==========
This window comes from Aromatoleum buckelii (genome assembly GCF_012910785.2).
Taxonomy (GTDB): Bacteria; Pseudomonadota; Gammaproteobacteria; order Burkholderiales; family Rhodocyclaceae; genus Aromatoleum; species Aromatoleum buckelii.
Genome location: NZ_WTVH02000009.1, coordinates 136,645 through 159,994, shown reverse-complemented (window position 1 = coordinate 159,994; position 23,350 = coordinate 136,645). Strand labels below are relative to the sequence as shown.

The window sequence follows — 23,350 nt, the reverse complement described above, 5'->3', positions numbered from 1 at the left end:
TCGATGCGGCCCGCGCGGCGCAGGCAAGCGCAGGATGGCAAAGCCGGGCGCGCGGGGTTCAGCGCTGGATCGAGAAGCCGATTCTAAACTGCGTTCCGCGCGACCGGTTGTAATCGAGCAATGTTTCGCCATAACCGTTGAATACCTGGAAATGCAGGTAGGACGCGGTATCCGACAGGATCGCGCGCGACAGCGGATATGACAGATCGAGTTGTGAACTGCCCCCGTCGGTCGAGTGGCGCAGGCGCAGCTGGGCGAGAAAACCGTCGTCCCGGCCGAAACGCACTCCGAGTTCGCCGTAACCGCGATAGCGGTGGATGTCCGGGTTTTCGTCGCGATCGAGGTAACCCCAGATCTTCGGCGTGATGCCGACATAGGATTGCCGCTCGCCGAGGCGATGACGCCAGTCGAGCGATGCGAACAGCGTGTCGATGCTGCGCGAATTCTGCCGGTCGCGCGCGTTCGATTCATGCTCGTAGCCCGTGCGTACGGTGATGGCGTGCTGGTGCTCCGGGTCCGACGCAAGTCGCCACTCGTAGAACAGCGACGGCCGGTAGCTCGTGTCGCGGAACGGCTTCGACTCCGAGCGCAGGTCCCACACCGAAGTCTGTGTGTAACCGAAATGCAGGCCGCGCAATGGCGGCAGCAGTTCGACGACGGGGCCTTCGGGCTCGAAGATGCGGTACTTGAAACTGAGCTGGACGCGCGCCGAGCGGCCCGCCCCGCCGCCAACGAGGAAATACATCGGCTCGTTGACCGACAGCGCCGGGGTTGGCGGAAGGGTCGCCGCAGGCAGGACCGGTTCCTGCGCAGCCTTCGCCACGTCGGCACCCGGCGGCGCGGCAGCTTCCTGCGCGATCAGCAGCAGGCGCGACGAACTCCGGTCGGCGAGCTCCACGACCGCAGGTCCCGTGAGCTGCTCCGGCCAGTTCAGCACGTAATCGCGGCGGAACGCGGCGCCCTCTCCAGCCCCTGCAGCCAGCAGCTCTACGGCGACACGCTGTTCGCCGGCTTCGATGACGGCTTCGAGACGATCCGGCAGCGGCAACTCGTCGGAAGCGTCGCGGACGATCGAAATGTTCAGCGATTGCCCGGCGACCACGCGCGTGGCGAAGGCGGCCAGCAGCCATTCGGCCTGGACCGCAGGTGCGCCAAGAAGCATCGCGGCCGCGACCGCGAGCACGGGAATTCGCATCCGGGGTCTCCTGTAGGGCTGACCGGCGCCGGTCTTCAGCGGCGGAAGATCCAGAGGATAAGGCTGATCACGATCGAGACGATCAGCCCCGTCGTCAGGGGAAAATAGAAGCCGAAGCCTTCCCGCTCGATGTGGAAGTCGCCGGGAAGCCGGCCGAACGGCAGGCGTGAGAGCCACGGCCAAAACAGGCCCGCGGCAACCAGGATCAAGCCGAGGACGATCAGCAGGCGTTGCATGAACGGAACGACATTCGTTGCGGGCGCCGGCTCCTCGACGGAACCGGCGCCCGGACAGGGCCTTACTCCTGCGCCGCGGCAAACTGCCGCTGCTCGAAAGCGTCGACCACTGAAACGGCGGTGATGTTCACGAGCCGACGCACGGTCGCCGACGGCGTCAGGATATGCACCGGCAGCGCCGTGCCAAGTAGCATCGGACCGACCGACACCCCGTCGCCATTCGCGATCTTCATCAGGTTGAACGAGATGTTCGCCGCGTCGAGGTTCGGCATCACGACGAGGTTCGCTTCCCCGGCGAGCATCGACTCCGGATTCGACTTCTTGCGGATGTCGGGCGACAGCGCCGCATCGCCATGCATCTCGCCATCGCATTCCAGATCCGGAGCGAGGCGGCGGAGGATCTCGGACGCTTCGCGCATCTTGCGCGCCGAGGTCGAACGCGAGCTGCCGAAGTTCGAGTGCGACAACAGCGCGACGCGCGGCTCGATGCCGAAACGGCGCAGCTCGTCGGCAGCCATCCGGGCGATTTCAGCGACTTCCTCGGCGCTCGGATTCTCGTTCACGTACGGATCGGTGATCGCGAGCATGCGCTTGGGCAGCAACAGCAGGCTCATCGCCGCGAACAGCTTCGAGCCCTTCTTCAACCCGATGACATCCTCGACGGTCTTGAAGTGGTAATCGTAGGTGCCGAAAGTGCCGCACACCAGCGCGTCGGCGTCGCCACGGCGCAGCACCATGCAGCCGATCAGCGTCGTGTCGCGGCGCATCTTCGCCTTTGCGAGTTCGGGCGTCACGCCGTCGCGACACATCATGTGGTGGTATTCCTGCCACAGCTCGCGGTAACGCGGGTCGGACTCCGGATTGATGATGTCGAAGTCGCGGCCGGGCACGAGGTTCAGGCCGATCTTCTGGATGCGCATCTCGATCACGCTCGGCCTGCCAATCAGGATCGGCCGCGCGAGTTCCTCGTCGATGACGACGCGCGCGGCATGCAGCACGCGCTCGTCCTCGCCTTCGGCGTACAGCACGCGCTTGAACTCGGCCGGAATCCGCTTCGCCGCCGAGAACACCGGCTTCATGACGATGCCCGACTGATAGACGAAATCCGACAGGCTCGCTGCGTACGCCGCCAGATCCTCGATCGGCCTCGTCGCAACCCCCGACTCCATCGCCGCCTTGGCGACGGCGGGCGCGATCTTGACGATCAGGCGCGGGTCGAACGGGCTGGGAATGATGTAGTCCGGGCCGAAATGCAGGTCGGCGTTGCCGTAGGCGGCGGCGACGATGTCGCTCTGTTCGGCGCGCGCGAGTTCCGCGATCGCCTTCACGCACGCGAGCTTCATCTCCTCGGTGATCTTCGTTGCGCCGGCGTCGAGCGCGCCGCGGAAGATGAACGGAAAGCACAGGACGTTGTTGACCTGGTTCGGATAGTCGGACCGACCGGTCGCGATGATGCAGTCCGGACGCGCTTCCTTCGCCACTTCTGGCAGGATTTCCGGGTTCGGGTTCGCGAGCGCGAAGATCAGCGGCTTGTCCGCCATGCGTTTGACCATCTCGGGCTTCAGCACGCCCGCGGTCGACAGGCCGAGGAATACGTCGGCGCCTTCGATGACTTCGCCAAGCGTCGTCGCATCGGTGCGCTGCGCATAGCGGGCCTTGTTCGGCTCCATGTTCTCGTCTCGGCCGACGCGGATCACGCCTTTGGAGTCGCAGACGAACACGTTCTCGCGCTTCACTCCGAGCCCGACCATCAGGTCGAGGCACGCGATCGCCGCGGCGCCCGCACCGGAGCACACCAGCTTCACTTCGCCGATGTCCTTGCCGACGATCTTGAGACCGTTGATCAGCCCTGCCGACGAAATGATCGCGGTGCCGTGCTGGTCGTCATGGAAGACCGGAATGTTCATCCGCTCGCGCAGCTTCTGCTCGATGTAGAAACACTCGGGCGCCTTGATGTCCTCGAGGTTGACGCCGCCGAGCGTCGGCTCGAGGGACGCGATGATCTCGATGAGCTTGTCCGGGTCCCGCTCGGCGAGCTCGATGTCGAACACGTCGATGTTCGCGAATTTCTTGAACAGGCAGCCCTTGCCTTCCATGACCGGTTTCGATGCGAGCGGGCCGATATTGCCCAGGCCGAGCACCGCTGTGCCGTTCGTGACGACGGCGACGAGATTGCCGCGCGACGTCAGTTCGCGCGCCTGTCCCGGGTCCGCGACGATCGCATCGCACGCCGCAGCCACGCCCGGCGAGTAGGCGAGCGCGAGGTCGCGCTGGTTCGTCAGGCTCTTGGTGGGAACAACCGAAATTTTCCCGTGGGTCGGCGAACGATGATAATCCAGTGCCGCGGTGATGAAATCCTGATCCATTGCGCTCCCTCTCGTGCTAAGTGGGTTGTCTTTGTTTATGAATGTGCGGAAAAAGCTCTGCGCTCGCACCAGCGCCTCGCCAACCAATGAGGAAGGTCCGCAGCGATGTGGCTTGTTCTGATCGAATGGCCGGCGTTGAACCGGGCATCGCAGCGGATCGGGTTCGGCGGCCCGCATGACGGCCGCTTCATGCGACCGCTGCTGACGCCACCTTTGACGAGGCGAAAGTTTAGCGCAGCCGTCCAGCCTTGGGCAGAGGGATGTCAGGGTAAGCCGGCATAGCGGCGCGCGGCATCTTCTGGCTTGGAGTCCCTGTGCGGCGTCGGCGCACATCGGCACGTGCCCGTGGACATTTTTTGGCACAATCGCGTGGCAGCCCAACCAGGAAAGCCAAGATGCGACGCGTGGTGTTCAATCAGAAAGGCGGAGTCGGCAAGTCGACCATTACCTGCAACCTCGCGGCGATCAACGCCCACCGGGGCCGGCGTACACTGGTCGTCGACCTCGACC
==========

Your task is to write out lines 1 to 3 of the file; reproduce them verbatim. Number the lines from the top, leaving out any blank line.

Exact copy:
This window comes from Aromatoleum buckelii (genome assembly GCF_012910785.2).
Taxonomy (GTDB): Bacteria; Pseudomonadota; Gammaproteobacteria; order Burkholderiales; family Rhodocyclaceae; genus Aromatoleum; species Aromatoleum buckelii.
Genome location: NZ_WTVH02000009.1, coordinates 136,645 through 159,994, shown reverse-complemented (window position 1 = coordinate 159,994; position 23,350 = coordinate 136,645). Strand labels below are relative to the sequence as shown.